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Nutrition

Which Foods Are Truly Organic, And What Does It Mean For Me?

“Certified Organic,” “100% Organic,” “Organic”—aren’t they all created equal? Read on to find out!

Food labels can be confusing. That’s something most people can agree on which is just one of the reasons “organic” food has become so widely popular in the last few years: People have embraced its implied simplicity. If you’re like us, you feel a sense of confidence when you can identify all the ingredients in a product without having to ask Siri or Alexa for assistance.

The problems arise, however, by the fact that not all food that’s labeled as “organic” is created equal. Some food items labeled as such may not be telling you the whole story about what you are putting in your body.

Organic is Organic is Organic, Right?

You’d think the answer would be pretty straightforward. But, it’s not. It turns out that food manufacturers have different ideas about what being organic truly means. First, let’s cover what truly organic food is: Organic meat, chicken, and dairy products come from animals that are fed no antibiotics or growth hormones. When it comes to produce, organic means the fruits and vegetables are grown without using pesticides, synthetic fertilizers or genetically modified organisms.

If you see the “USDA Organic” or “Certified Organic” label on your food, it must include a list of ingredients. All of the contents should be 95% or more certified organic, meaning free of synthetic additives (like pesticides), and the food cannot be processed using industrial solvents or genetic engineering.

According to the USDA, the goal of organic foods and organic farming is to: “integrate cultural, biological, and mechanical practices that foster cycling of resources, promote ecological balance, and conserve biodiversity.

Why the Confusion Then?

Everyone has his or her own take on what “organic” means. “Certified Organic” isn’t the only label you’ll see at the grocery store. Thanks to crafty marketing, you might also see “Organic,” “100% Organic,” “Made Organically” or some other similarly phrased tweak on “organic,” and all of these messages can mean different things. The USDA seal should not be found anywhere on the packaging of food that does not meet its specific standards.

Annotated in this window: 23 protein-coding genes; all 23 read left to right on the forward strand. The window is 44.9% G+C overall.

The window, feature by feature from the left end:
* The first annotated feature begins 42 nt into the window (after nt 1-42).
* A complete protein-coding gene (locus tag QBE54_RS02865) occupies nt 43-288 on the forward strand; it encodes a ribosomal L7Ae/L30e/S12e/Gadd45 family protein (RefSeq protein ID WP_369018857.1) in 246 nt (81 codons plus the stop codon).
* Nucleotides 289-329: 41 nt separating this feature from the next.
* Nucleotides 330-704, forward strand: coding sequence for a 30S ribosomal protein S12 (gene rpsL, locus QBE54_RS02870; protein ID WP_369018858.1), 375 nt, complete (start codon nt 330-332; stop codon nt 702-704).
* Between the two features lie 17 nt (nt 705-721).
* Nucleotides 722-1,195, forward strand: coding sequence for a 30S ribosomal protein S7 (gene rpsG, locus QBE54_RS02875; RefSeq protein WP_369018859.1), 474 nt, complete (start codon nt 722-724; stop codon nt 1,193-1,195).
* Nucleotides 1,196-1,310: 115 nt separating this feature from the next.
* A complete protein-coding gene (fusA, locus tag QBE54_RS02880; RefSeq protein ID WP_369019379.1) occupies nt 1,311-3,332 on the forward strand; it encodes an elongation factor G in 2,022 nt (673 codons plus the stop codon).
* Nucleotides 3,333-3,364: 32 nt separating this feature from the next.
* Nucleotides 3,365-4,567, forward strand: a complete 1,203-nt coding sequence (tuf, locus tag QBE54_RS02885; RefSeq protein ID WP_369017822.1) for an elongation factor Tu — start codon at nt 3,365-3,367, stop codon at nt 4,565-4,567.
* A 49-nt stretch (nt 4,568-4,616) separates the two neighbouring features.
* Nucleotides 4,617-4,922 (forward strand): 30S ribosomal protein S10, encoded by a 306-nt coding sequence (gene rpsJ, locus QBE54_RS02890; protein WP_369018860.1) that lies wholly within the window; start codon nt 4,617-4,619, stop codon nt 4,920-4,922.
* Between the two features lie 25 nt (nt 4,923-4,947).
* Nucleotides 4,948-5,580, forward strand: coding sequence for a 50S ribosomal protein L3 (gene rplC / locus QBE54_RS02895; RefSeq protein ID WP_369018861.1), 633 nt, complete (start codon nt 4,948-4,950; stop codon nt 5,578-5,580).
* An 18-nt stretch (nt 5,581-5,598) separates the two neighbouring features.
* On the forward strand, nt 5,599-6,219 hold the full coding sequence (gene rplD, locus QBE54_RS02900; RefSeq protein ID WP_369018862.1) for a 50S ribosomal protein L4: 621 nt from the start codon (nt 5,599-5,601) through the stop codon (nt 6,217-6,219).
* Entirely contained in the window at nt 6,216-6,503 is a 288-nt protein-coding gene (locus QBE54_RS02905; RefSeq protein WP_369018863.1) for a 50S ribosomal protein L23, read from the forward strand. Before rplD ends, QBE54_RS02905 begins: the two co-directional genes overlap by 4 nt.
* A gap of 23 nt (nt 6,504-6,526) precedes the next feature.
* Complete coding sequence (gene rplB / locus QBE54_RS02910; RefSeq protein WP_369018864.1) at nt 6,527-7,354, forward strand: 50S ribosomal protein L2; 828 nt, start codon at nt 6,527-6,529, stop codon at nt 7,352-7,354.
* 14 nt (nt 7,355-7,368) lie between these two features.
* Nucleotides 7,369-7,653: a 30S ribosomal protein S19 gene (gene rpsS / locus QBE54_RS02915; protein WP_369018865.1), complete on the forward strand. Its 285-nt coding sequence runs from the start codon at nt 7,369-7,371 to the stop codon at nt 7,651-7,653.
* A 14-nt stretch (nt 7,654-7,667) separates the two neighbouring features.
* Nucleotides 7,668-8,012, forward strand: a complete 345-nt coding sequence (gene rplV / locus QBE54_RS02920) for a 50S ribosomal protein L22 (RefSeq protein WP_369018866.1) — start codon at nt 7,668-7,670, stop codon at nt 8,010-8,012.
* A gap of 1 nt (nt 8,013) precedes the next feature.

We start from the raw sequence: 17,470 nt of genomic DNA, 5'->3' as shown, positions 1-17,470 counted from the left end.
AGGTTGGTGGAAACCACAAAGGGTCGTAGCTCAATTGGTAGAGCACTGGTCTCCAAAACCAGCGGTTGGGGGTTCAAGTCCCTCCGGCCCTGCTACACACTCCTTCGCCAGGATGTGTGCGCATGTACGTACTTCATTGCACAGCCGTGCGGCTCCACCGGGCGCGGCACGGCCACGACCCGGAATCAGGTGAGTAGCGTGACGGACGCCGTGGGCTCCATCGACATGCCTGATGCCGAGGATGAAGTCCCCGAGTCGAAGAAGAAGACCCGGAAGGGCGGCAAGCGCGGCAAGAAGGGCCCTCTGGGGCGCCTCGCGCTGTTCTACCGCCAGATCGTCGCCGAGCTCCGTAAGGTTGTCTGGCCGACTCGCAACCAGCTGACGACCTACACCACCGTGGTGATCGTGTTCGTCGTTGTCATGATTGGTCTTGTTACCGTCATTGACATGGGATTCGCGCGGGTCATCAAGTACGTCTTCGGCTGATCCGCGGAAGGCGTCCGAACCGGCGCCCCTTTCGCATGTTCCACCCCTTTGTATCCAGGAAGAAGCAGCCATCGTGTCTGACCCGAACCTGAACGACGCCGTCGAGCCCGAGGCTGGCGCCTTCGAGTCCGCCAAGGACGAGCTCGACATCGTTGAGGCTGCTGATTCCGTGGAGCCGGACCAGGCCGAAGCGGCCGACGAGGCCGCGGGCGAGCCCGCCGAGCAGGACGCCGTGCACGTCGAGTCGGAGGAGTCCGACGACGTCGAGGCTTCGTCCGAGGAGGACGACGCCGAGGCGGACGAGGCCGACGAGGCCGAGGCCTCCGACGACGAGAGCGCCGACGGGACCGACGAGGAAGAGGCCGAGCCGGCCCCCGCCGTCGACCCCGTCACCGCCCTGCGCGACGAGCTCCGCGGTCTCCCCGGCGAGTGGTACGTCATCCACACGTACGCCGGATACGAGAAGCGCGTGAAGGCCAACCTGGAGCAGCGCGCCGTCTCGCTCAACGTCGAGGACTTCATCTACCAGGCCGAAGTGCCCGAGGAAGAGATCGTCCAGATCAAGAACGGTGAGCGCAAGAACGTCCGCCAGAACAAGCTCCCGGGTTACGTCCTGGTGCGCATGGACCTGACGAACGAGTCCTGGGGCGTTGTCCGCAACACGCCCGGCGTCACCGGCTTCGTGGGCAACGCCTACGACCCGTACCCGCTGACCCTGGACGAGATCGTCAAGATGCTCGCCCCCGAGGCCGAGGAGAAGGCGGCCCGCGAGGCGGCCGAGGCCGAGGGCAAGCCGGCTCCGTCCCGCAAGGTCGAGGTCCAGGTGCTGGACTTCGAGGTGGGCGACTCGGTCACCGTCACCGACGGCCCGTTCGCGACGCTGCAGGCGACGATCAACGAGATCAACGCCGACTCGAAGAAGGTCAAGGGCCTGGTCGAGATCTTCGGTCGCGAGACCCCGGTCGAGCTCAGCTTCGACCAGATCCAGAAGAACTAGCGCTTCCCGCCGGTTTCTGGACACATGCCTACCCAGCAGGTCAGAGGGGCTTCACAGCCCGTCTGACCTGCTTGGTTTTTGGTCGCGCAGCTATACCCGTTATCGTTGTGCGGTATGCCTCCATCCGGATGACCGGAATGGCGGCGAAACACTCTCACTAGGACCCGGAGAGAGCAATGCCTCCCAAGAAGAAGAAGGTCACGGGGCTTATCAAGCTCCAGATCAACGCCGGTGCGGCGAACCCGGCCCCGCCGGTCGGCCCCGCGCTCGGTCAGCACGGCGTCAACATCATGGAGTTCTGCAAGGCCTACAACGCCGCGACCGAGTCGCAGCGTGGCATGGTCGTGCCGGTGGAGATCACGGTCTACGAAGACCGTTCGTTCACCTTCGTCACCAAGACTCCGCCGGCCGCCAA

Understandably, many worry that “organic” has simply turned into a marketing gimmick with very little meaning or authority.  There are penalties for violating the government’s organic labeling rules, but the fines are minimal, and some companies might take the chance they won’t get caught—so always read your labels carefully, and be aware of what you’re buying!

Should I Buy Organic Food?

The short answer? Yes. But, a decision like this is entirely up to you, your budget, and what science you believe. Most would assume that organic food has a higher nutritional value because of its so-called purity. But, a study published by the American College of Physicians found that organic food does not have higher vitamin or mineral content than the same food grown using conventional methods. However, consuming organic foods may reduce exposure to pesticides residues and antibiotic-resistant bacteria, which is more healthy overall. 

For others, it might be about something as simple as taste. Some people swear that organic foods just taste better or fresher to them. We’ll leave that up to you to decide. Another factor that comes into play is price. In the supermarket, the price of organic food is usually higher than food produced by conventional methods. But if you hit a local farmer’s market for your produce, you’re likely to score good deals on all things organic. And when you can, that is precisely what you should opt for.

Ultimately, it’s up to you to decide whether the money you spend on your groceries should make a statement about more humane conditions for animals, fewer pesticides on our planet, or environmental sustainability in general. You can make a change with your dollar, spend it wisely.